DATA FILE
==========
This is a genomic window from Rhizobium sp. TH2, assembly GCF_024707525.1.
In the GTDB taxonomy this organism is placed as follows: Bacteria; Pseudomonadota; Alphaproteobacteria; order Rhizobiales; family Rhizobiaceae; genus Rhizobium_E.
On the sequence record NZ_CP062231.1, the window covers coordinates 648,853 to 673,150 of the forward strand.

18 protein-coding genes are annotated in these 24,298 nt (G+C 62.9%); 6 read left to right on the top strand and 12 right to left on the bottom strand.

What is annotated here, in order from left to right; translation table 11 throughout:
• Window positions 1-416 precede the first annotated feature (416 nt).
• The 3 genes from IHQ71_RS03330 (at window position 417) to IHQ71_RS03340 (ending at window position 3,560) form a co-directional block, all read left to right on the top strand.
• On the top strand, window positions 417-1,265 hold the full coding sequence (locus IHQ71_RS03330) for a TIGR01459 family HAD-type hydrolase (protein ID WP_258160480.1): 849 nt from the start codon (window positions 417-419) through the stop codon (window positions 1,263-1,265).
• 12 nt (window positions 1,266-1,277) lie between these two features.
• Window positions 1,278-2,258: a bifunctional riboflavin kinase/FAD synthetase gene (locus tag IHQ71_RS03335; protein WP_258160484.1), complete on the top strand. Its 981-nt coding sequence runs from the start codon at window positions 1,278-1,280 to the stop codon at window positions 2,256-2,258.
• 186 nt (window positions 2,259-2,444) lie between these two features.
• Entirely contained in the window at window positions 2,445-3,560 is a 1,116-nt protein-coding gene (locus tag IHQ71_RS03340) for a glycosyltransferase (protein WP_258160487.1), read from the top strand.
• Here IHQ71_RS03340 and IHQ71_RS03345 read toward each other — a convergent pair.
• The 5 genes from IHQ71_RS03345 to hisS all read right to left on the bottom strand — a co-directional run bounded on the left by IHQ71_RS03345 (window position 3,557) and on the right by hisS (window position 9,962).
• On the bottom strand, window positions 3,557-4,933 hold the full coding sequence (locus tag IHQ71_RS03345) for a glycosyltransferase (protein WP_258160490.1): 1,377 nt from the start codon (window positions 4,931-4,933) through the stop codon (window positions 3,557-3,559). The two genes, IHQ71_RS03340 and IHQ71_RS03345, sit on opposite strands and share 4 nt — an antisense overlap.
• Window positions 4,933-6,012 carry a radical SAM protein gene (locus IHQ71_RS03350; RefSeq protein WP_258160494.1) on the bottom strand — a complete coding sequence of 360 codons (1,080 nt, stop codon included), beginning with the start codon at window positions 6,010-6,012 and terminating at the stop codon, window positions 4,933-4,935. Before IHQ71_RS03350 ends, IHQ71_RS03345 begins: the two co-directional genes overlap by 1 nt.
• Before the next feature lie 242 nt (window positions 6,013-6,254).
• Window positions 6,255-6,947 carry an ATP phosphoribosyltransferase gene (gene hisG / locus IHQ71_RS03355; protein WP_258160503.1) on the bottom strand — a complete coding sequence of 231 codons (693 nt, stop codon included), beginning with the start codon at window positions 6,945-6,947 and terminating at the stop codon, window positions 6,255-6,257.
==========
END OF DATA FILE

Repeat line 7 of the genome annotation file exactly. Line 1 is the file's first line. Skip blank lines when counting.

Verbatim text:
• The 3 genes from IHQ71_RS03330 (at window position 417) to IHQ71_RS03340 (ending at window position 3,560) form a co-directional block, all read left to right on the top strand.